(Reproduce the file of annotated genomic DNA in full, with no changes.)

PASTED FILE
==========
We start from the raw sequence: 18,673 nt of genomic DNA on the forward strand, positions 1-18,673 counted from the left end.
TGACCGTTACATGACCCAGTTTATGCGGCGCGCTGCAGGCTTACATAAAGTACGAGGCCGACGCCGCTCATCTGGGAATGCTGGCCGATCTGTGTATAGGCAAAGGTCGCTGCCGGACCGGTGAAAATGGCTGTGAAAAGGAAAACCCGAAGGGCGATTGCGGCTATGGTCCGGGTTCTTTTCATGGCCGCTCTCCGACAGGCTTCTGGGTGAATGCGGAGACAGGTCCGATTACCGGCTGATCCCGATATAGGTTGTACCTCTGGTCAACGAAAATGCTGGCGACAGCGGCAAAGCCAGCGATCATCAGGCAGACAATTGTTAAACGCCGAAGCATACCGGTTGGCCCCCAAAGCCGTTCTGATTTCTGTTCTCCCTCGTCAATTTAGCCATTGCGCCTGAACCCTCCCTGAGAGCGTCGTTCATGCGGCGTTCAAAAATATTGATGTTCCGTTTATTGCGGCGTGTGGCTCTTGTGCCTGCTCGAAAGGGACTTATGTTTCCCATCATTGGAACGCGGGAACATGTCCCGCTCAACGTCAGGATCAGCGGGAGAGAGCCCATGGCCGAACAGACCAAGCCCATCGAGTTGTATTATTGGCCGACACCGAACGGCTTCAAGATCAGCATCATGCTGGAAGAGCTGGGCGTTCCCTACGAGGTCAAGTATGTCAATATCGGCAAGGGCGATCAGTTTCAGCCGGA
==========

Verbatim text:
We start from the raw sequence: 18,673 nt of genomic DNA on the forward strand, positions 1-18,673 counted from the left end.
TGACCGTTACATGACCCAGTTTATGCGGCGCGCTGCAGGCTTACATAAAGTACGAGGCCGACGCCGCTCATCTGGGAATGCTGGCCGATCTGTGTATAGGCAAAGGTCGCTGCCGGACCGGTGAAAATGGCTGTGAAAAGGAAAACCCGAAGGGCGATTGCGGCTATGGTCCGGGTTCTTTTCATGGCCGCTCTCCGACAGGCTTCTGGGTGAATGCGGAGACAGGTCCGATTACCGGCTGATCCCGATATAGGTTGTACCTCTGGTCAACGAAAATGCTGGCGACAGCGGCAAAGCCAGCGATCATCAGGCAGACAATTGTTAAACGCCGAAGCATACCGGTTGGCCCCCAAAGCCGTTCTGATTTCTGTTCTCCCTCGTCAATTTAGCCATTGCGCCTGAACCCTCCCTGAGAGCGTCGTTCATGCGGCGTTCAAAAATATTGATGTTCCGTTTATTGCGGCGTGTGGCTCTTGTGCCTGCTCGAAAGGGACTTATGTTTCCCATCATTGGAACGCGGGAACATGTCCCGCTCAACGTCAGGATCAGCGGGAGAGAGCCCATGGCCGAACAGACCAAGCCCATCGAGTTGTATTATTGGCCGACACCGAACGGCTTCAAGATCAGCATCATGCTGGAAGAGCTGGGCGTTCCCTACGAGGTCAAGTATGTCAATATCGGCAAGGGCGATCAGTTTCAGCCGGA